Press Release
July 9, 2015

PH to lose P200 M a day in fish catch if China puts up 'no fishing' sign in WPH

If the world will allow China to put up a "no fishing" sign around the Great Wall of Sand it is aggressively building in the West Philippine Sea, it will "starve" Filipinos of a staple in their diet - fish, Sen. Ralph Recto said today.

"It will hit us where it hurts most - our stomach," Recto said.

"There lies the greatest danger of Chinese incursion in our territory. It's a formula for starvation. More than a national security question, it involves food security," he said.

"This is the reason why, regardless of our politics, whoever our bet for 2016 is, we should unite in support of our Philippine delegation to The Hague," Recto said.

"Because when China succeeds - through might, not right - in making the West Philippine Sea its exclusive fishpond, it will not only lead to the disappearance of a large chunk of space from our territory, but also fish from our table," Recto said.

"So this is not just a battle about cartography but about calories. What we're stopping is a Made-in-China food shortage," the Senate President Pro-Tempore said.

Recto said that annual per capita consumption of fish and marine products in the Philippines is about 36 kilos.

"Sa galunggong bawat Pinoy mga tatlong kilo isang taon ang nakakain. Sa tulingan, mga 2 kilo bawat isa sa atin. Sa daing, apat na kilo bawat Pinoy ang konsumo. Pati bagoong, isang kilo bawat taon ang sinasawsawan, hinihigop ng kada Pinoy," Recto said.

Of the 4.705 million metric tons (MT) of fish caught in 2013, commercial fishers contributed 1.067 million MT, while municipal fishermen added 1.264 million MT. The rest, or 2.374 million MT, was raised through aquaculture.

By one estimate, more than three-fourths of total commercial and municipal fishing production came from the rich fishing grounds in the West Philippine Sea.

"Iyang sardinas natin sa lata, karamihan galing doon," he said.

The value of what commercial and municipal fishermen produced in 2013 was about P150 billion.

"Put another way, it is a P410-million a day industry. Ipagpalagay mo na lang na kalahati ay galing sa West Philippine Sea, eh di P200 milyon ang mawawala sa atin araw-araw pag naglagay ang China ng 'Do not enter' sign sa Spratlys, sa Baja de Masinloc. Pati dagat sa tapat ng Ilocos inaangkin na rin nila," Recto said.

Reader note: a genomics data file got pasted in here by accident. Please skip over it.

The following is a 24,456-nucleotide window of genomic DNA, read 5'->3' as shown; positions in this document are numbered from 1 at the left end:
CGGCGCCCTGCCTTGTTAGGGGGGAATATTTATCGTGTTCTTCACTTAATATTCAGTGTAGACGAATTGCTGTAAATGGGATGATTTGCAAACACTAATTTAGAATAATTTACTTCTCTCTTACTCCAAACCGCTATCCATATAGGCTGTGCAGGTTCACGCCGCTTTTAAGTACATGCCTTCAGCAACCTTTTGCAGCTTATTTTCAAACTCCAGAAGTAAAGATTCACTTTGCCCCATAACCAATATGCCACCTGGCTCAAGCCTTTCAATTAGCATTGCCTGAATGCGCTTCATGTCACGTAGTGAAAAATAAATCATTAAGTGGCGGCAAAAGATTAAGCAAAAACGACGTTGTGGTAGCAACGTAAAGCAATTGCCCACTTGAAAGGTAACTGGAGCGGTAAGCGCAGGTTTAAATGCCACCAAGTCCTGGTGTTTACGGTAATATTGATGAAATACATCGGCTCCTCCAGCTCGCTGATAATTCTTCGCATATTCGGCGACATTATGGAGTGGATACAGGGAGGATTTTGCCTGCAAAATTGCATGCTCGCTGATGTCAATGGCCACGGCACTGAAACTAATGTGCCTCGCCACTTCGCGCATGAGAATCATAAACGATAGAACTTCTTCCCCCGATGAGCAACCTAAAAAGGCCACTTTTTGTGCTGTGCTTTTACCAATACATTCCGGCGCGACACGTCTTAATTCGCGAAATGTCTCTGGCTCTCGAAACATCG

A House of Representatives think-tank estimated that 20-25 percent of all the country's annual fish catch come from the waters west of Palawan and Luzon's western seaboard, two areas now embraced by the Chinese nine-dash line map.

Senior Associate Justice Antonio Carpio, one of the eminent persons in the country's powerhouse delegation to The Hague hearing, in countless lectures, has warned against the disastrous effect of losing our fishing grounds in the West Philippine Sea.

"If we lose 80% of our Exclusive Economic Zone in the South China Sea, that means we lose 80% of the fish we catch annually in the South China Sea," Carpio said in a recent interview by Rappler.

Recto described the West Philippine Sea as "a nursery, breeding ground" of our fish.

"So iyan ang maternity ward, parang Fabella Hospital ng ating mga isda. Kahit yung ibang nahuhuli sa ibang lugar, kung may birth certificate sila, ang ilalagay doon ay West Philippine Sea," Recto said.

He said China's push into Philippine water was motivated in part to secure rich fishing grounds that will satiate Chinese appetite for marine products.

"It's a market of 1.360 billion people, each eating 31 kilos of fish each year," he said.

"Eh ang West Philippine Sea ay kasama sa Coral Triangle, one of richest fishing grounds in the world, kaya sino ba naman ang hindi maeenganyo," Recto said.

Encompassing 5.7 million square kilometers of ocean waters in six countries, the Coral Triangle supports the sustenance of 120 million people who earn $6 billion a year in fishery exports and tourism.

The Arbitral Tribunal at the Permanent Court of Arbitration is presently hearing the Philippines' complaint against China's excessive territorial claims at the Peace Palace at The Hague, Netherlands.

In all, Philippine fisheries produced P244 billion worth of fish in 2013 - P93.7 billion from aquaculture, P80.9 billion from municipal fishermen, P69.9 billion from commercial fishers - or about 2 percent of the GDP.

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